For the roughly 300 million rural migrant workers in China, migrating to urban destinations offers the primary opportunities for poverty alleviation and upward social mobility. However, studies on migration in China, mostly through the lens of the push-pull theory, have left immobile rural residents unexamined. This paper explores how the mobility choices of rural citizens are determined by individual and familial endowments at the sending end, including their physical wellbeing, basic education, family livelihoods and landholdings. Drawing on the China Household Finance Survey data, our analyses suggest that good health, adequate educational attainment and non-local family livelihoods increase the propensities of out-migration while a lack of these endowments likely bars rural citizens from migration. The possession of rural land and other local resources, in contrast, tends to deter migration to urban destinations. The requisition of rural land, however, encourages migration to a local town while deterring longer-distance migration. These findings add to the literature of migration in China by unraveling the sorting mechanism of endowments that shapes the (im)mobility and divergent life outcomes of China's rural population.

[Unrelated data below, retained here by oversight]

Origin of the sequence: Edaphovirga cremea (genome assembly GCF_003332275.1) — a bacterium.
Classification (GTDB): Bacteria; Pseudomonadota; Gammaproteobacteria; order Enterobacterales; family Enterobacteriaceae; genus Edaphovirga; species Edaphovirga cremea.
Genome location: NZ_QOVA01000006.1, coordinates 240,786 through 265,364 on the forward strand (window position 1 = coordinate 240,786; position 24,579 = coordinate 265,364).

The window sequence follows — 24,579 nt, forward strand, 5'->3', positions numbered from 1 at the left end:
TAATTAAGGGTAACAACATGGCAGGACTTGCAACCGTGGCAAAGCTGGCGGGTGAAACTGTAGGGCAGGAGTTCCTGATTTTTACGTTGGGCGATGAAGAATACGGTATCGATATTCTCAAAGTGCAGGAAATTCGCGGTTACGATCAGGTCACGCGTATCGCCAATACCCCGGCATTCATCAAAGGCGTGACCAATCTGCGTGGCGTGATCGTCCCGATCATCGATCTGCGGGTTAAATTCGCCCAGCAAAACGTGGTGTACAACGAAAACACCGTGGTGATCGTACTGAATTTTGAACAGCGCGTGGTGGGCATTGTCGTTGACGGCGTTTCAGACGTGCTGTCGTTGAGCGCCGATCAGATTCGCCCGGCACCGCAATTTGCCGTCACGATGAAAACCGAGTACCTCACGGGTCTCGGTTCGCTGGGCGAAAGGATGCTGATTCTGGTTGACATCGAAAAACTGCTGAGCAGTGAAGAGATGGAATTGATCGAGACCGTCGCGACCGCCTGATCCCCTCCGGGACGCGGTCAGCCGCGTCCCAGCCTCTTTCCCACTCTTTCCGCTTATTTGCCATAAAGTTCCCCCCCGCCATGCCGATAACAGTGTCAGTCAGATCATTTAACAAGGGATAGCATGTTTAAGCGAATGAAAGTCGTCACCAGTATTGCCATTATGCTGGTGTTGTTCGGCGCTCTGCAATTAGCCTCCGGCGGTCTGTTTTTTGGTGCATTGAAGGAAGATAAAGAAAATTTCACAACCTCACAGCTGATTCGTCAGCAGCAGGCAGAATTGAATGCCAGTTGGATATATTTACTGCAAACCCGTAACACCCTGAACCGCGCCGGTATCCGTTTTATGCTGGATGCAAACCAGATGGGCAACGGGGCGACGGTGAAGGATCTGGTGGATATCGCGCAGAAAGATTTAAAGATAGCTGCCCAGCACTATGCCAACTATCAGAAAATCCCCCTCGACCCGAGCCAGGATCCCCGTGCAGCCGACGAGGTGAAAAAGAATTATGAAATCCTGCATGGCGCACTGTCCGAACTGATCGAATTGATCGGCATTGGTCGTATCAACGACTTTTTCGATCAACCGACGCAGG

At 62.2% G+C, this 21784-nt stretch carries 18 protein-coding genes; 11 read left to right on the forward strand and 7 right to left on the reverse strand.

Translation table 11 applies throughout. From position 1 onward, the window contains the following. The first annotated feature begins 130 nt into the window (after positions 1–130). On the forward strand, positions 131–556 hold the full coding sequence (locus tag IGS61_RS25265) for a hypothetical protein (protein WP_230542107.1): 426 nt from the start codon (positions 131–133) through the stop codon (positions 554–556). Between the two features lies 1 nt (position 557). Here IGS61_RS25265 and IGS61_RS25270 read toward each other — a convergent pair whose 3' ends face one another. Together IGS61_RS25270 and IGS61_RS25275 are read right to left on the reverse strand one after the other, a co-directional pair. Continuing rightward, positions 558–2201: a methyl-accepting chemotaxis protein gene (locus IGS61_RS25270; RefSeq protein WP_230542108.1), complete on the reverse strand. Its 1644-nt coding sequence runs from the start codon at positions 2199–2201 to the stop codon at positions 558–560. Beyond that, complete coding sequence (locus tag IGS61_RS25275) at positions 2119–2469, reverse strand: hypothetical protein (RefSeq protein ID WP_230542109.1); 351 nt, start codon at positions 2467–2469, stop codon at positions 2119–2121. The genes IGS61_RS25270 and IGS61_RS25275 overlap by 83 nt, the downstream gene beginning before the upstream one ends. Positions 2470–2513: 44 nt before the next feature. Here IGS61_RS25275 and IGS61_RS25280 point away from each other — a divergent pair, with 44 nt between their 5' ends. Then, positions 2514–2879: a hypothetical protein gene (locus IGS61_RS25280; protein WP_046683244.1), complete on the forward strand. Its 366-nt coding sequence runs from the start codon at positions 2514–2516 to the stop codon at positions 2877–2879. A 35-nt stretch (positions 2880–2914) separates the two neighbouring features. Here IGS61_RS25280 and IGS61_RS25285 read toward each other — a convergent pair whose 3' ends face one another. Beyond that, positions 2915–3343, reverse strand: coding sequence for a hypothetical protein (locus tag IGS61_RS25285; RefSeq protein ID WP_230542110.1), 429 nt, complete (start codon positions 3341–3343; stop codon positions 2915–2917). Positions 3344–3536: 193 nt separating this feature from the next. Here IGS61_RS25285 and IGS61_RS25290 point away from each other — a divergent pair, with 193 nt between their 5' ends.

Scopus Subject Areas
- Geography, Planning and Development
- Sociology and Political Science
- Rural land